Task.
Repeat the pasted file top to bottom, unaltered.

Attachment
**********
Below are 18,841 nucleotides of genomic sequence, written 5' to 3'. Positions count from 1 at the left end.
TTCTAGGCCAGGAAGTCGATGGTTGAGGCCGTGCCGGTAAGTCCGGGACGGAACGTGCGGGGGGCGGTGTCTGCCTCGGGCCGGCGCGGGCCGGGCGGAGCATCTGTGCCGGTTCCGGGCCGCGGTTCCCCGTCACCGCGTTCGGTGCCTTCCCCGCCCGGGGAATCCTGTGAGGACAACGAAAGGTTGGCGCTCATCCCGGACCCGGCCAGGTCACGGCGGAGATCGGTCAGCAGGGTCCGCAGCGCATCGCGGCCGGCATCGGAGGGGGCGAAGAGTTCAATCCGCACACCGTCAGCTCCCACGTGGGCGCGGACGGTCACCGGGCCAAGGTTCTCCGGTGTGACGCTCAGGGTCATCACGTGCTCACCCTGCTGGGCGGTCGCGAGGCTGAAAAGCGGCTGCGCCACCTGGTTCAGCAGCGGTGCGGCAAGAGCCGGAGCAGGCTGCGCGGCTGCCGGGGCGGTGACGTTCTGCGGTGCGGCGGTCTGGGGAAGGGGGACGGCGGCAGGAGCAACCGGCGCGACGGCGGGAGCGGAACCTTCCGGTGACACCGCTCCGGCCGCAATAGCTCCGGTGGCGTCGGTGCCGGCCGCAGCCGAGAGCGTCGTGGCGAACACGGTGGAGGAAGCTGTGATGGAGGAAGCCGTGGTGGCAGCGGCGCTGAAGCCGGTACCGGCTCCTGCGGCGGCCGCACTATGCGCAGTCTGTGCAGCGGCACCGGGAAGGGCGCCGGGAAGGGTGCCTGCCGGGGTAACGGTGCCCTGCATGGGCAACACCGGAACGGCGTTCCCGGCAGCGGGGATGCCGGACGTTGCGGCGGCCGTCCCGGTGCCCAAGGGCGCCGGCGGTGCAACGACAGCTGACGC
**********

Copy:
Below are 18,841 nucleotides of genomic sequence, written 5' to 3'. Positions count from 1 at the left end.
TTCTAGGCCAGGAAGTCGATGGTTGAGGCCGTGCCGGTAAGTCCGGGACGGAACGTGCGGGGGGCGGTGTCTGCCTCGGGCCGGCGCGGGCCGGGCGGAGCATCTGTGCCGGTTCCGGGCCGCGGTTCCCCGTCACCGCGTTCGGTGCCTTCCCCGCCCGGGGAATCCTGTGAGGACAACGAAAGGTTGGCGCTCATCCCGGACCCGGCCAGGTCACGGCGGAGATCGGTCAGCAGGGTCCGCAGCGCATCGCGGCCGGCATCGGAGGGGGCGAAGAGTTCAATCCGCACACCGTCAGCTCCCACGTGGGCGCGGACGGTCACCGGGCCAAGGTTCTCCGGTGTGACGCTCAGGGTCATCACGTGCTCACCCTGCTGGGCGGTCGCGAGGCTGAAAAGCGGCTGCGCCACCTGGTTCAGCAGCGGTGCGGCAAGAGCCGGAGCAGGCTGCGCGGCTGCCGGGGCGGTGACGTTCTGCGGTGCGGCGGTCTGGGGAAGGGGGACGGCGGCAGGAGCAACCGGCGCGACGGCGGGAGCGGAACCTTCCGGTGACACCGCTCCGGCCGCAATAGCTCCGGTGGCGTCGGTGCCGGCCGCAGCCGAGAGCGTCGTGGCGAACACGGTGGAGGAAGCTGTGATGGAGGAAGCCGTGGTGGCAGCGGCGCTGAAGCCGGTACCGGCTCCTGCGGCGGCCGCACTATGCGCAGTCTGTGCAGCGGCACCGGGAAGGGCGCCGGGAAGGGTGCCTGCCGGGGTAACGGTGCCCTGCATGGGCAACACCGGAACGGCGTTCCCGGCAGCGGGGATGCCGGACGTTGCGGCGGCCGTCCCGGTGCCCAAGGGCGCCGGCGGTGCAACGACAGCTGACGC